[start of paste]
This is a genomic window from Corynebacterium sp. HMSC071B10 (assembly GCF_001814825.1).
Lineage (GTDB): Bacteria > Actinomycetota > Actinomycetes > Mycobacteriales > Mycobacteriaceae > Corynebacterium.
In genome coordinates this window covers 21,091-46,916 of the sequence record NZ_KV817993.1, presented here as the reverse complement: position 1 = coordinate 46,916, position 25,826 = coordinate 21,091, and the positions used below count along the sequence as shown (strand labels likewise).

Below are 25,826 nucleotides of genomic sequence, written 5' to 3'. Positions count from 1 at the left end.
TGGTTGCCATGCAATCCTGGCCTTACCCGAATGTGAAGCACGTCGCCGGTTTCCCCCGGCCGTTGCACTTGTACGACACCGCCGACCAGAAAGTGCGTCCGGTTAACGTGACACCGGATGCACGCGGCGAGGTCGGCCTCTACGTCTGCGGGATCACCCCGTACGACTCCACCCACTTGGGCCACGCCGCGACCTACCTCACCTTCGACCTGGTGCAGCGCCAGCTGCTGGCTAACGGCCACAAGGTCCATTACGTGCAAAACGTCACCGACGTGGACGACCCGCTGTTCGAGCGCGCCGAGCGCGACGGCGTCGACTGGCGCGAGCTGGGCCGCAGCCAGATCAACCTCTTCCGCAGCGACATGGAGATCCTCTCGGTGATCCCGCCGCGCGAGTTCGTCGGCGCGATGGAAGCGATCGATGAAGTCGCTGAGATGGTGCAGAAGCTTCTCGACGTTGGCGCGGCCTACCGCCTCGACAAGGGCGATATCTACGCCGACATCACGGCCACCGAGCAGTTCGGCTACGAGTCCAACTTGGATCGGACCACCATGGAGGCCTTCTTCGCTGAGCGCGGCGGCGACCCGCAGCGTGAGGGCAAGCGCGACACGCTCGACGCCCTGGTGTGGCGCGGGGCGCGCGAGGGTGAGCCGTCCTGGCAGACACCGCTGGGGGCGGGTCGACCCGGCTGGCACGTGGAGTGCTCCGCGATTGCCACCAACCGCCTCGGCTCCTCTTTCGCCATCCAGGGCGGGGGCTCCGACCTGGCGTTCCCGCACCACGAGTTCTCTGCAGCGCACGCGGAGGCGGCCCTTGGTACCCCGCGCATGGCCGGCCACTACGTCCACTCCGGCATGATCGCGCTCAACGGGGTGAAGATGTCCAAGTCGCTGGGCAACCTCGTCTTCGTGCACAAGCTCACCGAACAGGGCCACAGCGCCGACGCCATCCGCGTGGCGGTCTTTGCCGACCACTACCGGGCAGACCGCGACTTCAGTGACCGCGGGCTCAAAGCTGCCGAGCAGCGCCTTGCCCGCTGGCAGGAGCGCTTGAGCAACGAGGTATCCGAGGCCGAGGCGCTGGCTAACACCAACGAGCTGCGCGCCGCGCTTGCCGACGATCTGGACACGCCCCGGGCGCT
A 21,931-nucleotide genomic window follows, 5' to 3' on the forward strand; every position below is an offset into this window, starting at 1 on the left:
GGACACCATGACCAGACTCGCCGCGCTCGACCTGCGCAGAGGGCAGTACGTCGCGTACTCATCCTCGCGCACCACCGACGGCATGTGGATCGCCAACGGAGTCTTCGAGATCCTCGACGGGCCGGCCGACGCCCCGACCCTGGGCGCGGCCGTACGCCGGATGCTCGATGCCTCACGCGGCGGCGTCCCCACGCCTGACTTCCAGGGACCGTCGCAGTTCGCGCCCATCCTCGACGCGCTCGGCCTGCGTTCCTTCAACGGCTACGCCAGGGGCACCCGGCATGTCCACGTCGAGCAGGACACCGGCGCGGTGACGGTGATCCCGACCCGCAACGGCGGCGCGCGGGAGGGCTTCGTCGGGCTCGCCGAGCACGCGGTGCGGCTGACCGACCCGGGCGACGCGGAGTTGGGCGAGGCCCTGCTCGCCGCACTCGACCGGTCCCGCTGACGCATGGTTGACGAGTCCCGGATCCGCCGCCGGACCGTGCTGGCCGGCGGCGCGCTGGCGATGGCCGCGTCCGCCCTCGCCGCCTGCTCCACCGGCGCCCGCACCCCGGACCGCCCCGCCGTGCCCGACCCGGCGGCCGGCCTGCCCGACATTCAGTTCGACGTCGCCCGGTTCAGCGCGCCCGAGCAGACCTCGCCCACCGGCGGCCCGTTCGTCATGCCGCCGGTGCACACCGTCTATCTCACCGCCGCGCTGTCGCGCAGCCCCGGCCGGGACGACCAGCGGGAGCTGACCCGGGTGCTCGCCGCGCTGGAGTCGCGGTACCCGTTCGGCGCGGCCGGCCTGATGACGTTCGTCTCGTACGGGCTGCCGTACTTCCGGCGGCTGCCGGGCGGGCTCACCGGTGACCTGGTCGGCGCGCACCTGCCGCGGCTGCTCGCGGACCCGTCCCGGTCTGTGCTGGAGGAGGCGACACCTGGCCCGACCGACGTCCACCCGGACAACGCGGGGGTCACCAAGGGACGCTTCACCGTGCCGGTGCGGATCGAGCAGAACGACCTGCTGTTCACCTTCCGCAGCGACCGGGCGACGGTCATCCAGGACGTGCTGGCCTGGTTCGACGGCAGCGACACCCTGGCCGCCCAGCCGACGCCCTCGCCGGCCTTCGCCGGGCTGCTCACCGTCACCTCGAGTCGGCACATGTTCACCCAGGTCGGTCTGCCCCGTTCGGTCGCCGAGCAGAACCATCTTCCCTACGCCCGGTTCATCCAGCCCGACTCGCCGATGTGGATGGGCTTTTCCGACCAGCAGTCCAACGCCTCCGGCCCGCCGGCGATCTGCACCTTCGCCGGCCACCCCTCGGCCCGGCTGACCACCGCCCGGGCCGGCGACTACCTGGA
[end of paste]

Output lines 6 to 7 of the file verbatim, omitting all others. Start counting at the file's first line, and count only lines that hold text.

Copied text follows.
A 21,931-nucleotide genomic window follows, 5' to 3' on the forward strand; every position below is an offset into this window, starting at 1 on the left:
GGACACCATGACCAGACTCGCCGCGCTCGACCTGCGCAGAGGGCAGTACGTCGCGTACTCATCCTCGCGCACCACCGACGGCATGTGGATCGCCAACGGAGTCTTCGAGATCCTCGACGGGCCGGCCGACGCCCCGACCCTGGGCGCGGCCGTACGCCGGATGCTCGATGCCTCACGCGGCGGCGTCCCCACGCCTGACTTCCAGGGACCGTCGCAGTTCGCGCCCATCCTCGACGCGCTCGGCCTGCGTTCCTTCAACGGCTACGCCAGGGGCACCCGGCATGTCCACGTCGAGCAGGACACCGGCGCGGTGACGGTGATCCCGACCCGCAACGGCGGCGCGCGGGAGGGCTTCGTCGGGCTCGCCGAGCACGCGGTGCGGCTGACCGACCCGGGCGACGCGGAGTTGGGCGAGGCCCTGCTCGCCGCACTCGACCGGTCCCGCTGACGCATGGTTGACGAGTCCCGGATCCGCCGCCGGACCGTGCTGGCCGGCGGCGCGCTGGCGATGGCCGCGTCCGCCCTCGCCGCCTGCTCCACCGGCGCCCGCACCCCGGACCGCCCCGCCGTGCCCGACCCGGCGGCCGGCCTGCCCGACATTCAGTTCGACGTCGCCCGGTTCAGCGCGCCCGAGCAGACCTCGCCCACCGGCGGCCCGTTCGTCATGCCGCCGGTGCACACCGTCTATCTCACCGCCGCGCTGTCGCGCAGCCCCGGCCGGGACGACCAGCGGGAGCTGACCCGGGTGCTCGCCGCGCTGGAGTCGCGGTACCCGTTCGGCGCGGCCGGCCTGATGACGTTCGTCTCGTACGGGCTGCCGTACTTCCGGCGGCTGCCGGGCGGGCTCACCGGTGACCTGGTCGGCGCGCACCTGCCGCGGCTGCTCGCGGACCCGTCCCGGTCTGTGCTGGAGGAGGCGACACCTGGCCCGACCGACGTCCACCCGGACAACGCGGGGGTCACCAAGGGACGCTTCACCGTGCCGGTGCGGATCGAGCAGAACGACCTGCTGTTCACCTTCCGCAGCGACCGGGCGACGGTCATCCAGGACGTGCTGGCCTGGTTCGACGGCAGCGACACCCTGGCCGCCCAGCCGACGCCCTCGCCGGCCTTCGCCGGGCTGCTCACCGTCACCTCGAGTCGGCACATGTTCACCCAGGTCGGTCTGCCCCGTTCGGTCGCCGAGCAGAACCATCTTCCCTACGCCCGGTTCATCCAGCCCGACTCGCCGATGTGGATGGGCTTTTCCGACCAGCAGTCCAACGCCTCCGGCCCGCCGGCGATCTGCACCTTCGCCGGCCACCCCTCGGCCCGGCTGACCACCGCCCGGGCCGGCGACTACCTGGA